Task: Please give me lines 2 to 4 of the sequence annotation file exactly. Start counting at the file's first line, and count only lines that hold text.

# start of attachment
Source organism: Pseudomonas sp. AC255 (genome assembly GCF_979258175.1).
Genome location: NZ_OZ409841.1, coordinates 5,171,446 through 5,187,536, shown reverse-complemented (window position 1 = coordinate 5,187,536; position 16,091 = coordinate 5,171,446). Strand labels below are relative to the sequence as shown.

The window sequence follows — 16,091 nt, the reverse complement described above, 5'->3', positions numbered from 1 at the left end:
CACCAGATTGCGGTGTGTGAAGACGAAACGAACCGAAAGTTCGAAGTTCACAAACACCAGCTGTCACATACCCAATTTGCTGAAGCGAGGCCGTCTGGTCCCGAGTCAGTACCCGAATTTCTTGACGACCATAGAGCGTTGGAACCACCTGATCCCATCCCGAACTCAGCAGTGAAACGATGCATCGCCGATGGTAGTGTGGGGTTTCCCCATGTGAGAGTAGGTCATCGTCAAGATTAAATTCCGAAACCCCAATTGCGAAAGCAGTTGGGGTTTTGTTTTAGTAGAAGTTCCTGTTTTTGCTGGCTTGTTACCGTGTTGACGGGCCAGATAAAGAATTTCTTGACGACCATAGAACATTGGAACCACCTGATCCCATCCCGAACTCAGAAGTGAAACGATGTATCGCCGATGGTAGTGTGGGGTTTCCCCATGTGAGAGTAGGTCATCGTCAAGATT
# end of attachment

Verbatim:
Genome location: NZ_OZ409841.1, coordinates 5,171,446 through 5,187,536, shown reverse-complemented (window position 1 = coordinate 5,187,536; position 16,091 = coordinate 5,171,446). Strand labels below are relative to the sequence as shown.

The window sequence follows — 16,091 nt, the reverse complement described above, 5'->3', positions numbered from 1 at the left end:
CACCAGATTGCGGTGTGTGAAGACGAAACGAACCGAAAGTTCGAAGTTCACAAACACCAGCTGTCACATACCCAATTTGCTGAAGCGAGGCCGTCTGGTCCCGAGTCAGTACCCGAATTTCTTGACGACCATAGAGCGTTGGAACCACCTGATCCCATCCCGAACTCAGCAGTGAAACGATGCATCGCCGATGGTAGTGTGGGGTTTCCCCATGTGAGAGTAGGTCATCGTCAAGATTAAATTCCGAAACCCCAATTGCGAAAGCAGTTGGGGTTTTGTTTTAGTAGAAGTTCCTGTTTTTGCTGGCTTGTTACCGTGTTGACGGGCCAGATAAAGAATTTCTTGACGACCATAGAACATTGGAACCACCTGATCCCATCCCGAACTCAGAAGTGAAACGATGTATCGCCGATGGTAGTGTGGGGTTTCCCCATGTGAGAGTAGGTCATCGTCAAGATT